There is a lot of buzz online about how busy farmers are during planting and harvest. But that’s just a few months out of the year. What about the rest of the time? What do farmers do in the off-season?
Exactly what farmers do in the off-season depends on what kind of farm they have. But regardless of the type of farm, it’s usually a lot of maintenance. Farmers need to do maintenance on their equipment to get it ready for planting in a few months. Their equipment has been used long hours over just a few weeks, so it needs a little extra TLC to keep it running in good shape.
There is a lot of planning for next year. Making sure that they have a plan for which type of crop go into which field, they have a plan for which hybrids or varieties are going into which field, and that each field is prepped for the winter.
If a farmer has animals, there is no off-season. The animals always need to be cared for with plenty of food and fresh water. Dairy cows need to be milked every day. There are always new groups of piglets or turkeys coming in that need to be cared for.
We raise beef cattle and hay. Our busy season (for the farm and our veterinary practice) is the summer months. We do get a little down time, for the farm at least, during the fall and winter months. That’s when Farmer Doc does maintenance on the equipment and fences. This fall, he had a new fence line to put in.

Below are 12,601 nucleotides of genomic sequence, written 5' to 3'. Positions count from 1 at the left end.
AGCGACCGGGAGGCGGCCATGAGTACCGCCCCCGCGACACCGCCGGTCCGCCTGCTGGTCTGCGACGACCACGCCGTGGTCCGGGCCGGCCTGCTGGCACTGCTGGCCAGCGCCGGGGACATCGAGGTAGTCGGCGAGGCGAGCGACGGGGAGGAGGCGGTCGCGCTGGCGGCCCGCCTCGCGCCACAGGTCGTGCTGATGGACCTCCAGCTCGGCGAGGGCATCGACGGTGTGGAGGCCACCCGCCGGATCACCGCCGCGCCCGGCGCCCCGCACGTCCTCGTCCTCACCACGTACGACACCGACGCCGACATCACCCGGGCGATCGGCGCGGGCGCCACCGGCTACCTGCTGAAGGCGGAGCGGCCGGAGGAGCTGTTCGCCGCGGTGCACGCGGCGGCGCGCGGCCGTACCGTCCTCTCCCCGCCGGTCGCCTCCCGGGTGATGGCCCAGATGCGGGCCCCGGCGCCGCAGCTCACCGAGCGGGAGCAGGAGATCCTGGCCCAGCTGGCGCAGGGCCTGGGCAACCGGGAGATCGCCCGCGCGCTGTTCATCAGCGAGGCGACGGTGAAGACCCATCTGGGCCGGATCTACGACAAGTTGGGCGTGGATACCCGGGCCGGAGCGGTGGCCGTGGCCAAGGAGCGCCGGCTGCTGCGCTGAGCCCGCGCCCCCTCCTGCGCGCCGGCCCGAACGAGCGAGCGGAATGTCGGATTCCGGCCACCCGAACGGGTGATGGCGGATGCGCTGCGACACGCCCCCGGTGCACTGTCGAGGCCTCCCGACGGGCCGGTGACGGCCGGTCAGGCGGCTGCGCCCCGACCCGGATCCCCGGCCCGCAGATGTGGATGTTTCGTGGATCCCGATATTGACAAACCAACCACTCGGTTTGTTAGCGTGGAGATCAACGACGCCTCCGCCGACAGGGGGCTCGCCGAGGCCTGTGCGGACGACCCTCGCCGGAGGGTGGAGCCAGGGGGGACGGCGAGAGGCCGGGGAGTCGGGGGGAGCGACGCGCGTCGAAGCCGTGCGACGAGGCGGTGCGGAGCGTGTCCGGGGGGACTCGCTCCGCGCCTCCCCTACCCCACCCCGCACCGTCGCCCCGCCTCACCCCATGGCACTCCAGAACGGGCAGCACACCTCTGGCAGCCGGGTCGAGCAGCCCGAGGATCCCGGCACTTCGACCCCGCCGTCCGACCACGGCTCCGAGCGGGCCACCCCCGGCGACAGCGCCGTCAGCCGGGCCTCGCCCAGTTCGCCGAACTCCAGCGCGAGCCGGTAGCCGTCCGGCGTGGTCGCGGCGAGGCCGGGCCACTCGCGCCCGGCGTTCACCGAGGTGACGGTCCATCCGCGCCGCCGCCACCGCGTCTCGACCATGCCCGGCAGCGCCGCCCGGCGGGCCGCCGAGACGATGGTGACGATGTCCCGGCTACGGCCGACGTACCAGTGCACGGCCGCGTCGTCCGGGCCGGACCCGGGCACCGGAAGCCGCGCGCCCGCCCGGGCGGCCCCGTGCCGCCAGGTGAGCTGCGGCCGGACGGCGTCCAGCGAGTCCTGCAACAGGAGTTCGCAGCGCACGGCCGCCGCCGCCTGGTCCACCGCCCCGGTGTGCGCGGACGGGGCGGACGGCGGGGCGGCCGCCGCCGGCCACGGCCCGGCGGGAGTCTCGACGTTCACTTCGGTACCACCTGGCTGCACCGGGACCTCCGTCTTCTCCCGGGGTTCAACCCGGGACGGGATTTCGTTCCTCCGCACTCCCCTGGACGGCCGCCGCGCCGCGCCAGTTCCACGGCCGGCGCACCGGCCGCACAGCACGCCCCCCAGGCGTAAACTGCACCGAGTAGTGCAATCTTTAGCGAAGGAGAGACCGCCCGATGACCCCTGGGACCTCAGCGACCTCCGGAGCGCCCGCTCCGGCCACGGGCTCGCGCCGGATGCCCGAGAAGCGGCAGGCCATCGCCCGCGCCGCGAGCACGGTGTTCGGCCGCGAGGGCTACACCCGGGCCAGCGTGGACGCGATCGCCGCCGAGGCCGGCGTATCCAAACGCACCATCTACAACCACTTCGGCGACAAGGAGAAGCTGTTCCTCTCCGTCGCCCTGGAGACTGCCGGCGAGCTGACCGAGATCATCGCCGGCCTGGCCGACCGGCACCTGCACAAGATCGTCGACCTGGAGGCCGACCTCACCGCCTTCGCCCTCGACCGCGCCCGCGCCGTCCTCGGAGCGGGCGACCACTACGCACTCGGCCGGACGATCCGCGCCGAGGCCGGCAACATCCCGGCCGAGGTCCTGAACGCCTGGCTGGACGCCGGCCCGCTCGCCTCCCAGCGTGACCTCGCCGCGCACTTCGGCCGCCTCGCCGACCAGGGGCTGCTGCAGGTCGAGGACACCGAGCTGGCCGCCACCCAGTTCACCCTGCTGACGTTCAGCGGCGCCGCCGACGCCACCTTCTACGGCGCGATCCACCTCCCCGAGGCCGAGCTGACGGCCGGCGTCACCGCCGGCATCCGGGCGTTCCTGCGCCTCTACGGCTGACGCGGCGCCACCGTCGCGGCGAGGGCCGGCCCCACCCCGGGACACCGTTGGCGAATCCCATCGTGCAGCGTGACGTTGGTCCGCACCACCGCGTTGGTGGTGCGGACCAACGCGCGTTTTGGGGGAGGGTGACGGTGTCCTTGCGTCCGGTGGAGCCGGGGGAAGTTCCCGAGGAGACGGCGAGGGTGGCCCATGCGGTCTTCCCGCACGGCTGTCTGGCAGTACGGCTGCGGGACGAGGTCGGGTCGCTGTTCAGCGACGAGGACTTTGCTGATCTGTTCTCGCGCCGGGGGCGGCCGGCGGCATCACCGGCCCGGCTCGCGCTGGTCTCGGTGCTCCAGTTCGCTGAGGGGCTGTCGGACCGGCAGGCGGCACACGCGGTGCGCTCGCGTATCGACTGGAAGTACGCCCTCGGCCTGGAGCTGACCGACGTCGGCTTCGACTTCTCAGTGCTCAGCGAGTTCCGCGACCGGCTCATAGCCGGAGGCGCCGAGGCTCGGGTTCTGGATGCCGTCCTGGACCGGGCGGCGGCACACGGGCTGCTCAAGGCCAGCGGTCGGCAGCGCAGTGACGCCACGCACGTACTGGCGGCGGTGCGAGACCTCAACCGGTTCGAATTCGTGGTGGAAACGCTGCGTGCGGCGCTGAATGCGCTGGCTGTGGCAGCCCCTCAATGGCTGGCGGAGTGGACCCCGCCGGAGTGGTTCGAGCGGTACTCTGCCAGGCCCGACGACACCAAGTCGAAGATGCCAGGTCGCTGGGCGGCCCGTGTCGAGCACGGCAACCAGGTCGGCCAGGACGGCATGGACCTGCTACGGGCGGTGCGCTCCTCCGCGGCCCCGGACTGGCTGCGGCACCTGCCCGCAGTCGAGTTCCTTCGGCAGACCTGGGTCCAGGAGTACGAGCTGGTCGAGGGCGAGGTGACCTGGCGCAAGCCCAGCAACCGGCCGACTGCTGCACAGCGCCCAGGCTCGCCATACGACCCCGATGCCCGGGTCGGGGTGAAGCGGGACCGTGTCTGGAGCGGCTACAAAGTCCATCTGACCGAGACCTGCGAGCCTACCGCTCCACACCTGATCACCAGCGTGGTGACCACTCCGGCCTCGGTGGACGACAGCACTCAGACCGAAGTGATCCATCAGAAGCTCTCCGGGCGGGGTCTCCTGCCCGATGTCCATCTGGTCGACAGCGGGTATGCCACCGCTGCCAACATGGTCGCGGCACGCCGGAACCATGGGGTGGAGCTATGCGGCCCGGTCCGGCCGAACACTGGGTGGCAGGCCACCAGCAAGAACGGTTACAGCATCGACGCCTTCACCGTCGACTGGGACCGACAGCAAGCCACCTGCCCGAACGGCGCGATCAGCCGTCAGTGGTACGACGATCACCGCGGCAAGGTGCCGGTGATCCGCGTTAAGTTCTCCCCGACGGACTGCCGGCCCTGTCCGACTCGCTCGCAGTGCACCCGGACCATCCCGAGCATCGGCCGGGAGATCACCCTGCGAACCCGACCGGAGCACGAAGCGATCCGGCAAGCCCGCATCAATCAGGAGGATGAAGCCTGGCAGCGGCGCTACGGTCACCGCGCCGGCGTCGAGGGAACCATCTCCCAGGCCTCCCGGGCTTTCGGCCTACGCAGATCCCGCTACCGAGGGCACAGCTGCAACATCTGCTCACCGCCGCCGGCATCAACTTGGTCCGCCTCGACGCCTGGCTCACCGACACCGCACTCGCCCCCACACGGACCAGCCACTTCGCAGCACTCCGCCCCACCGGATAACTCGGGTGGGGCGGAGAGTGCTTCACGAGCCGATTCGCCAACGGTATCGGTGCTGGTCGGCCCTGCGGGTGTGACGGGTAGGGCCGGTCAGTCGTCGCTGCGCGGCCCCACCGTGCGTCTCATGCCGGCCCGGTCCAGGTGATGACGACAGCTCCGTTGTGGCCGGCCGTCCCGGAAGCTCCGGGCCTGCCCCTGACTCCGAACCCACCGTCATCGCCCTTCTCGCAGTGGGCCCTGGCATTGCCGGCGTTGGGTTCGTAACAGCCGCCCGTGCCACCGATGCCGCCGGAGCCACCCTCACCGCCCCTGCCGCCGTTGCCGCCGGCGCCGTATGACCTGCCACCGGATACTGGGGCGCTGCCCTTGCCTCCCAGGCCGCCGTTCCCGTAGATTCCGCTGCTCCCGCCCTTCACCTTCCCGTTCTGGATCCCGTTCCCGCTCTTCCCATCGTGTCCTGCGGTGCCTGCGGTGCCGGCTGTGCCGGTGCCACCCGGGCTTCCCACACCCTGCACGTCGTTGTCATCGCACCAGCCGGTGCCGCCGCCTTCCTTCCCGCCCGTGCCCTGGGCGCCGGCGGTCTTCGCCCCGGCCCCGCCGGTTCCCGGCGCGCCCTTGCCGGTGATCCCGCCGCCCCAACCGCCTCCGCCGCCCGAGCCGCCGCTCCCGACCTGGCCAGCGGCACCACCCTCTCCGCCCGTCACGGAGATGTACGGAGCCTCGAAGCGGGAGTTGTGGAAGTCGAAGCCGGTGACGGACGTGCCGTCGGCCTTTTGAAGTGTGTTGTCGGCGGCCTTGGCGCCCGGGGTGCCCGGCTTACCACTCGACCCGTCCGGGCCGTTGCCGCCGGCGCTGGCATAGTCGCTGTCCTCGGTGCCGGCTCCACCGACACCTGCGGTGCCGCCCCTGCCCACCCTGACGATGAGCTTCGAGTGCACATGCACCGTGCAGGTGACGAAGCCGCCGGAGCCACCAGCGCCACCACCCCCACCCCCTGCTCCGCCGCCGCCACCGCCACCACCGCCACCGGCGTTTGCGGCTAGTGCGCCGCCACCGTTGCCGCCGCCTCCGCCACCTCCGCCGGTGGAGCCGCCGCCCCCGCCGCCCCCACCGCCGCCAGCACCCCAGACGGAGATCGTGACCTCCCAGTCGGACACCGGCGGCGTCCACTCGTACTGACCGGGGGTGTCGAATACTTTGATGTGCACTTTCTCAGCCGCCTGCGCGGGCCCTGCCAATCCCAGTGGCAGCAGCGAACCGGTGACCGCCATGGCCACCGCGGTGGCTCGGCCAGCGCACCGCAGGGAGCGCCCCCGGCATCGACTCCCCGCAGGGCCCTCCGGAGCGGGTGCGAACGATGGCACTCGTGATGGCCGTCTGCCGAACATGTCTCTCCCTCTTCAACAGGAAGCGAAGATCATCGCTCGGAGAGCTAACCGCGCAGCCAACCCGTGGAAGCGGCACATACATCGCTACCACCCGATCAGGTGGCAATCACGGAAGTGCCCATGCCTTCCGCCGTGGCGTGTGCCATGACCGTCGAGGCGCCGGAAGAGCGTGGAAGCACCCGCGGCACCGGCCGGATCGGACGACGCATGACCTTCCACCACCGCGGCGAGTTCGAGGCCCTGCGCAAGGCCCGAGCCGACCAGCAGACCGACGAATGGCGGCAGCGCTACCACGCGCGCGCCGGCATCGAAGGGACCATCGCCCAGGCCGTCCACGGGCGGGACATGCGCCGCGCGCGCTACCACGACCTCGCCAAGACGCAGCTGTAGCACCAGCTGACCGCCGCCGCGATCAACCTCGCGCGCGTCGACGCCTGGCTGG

This is the fence post auger. It is much easier to attach this to the back of the tractor and use it to dig a row of fence post holes than to dig them each by hand! It looks like a giant drill, which is basically all it is.
He hooks the auger up to the back of his tractor, and lines up where he wants the hole to be dug. (He started by marking each spot in the grass with spray paint.)
Then he lets the auger do the work to dig the post hole. When the auger is completely buried, he’ll have a hole that is 12 inches in diameter and 3 feet deep.
The cows are in the next field over. Farmer Doc is getting their winter pasture ready for them. They don’t seem to be bothered by the tractor noise.
After all the holes are dug, he sets a post in each hole. Farmer Doc is 6’4″. The fence post is even taller than him! (Remember, it will go about 3 feet down in the ground.)
Once the post is in place, he tamps a layer of dirt around the post to hold it steady and keep it straight.
Then he pours in a layer of concrete mix. The concrete mix will absorb enough moisture from the ground that he didn’t need to add any extra water.
The concrete doesn’t go into every hole, just the ones that will have extra stress. Corner posts, and posts that are attached to gates have a lot more stress and wear-and-tear on them, so these get extra reinforcement with the concrete.
After the concrete, he fills the rest of the hole with dirt, and tamps it down again.
Farmer Doc will let these posts sit at least overnight. Then he’ll tamp the ground down again to be sure the posts are stable. Then it’s time to string the high-tensile wire, and attach brace wires to the corner posts. (The brace wires go diagonally from the top of the post to the ground to give them even more support.)
That is what our off-season looks like. Farmer Doc might not be very busy working cattle, watching for calves, and harvesting hay, but he keeps plenty busy with all the other projects that need to happen on a farm.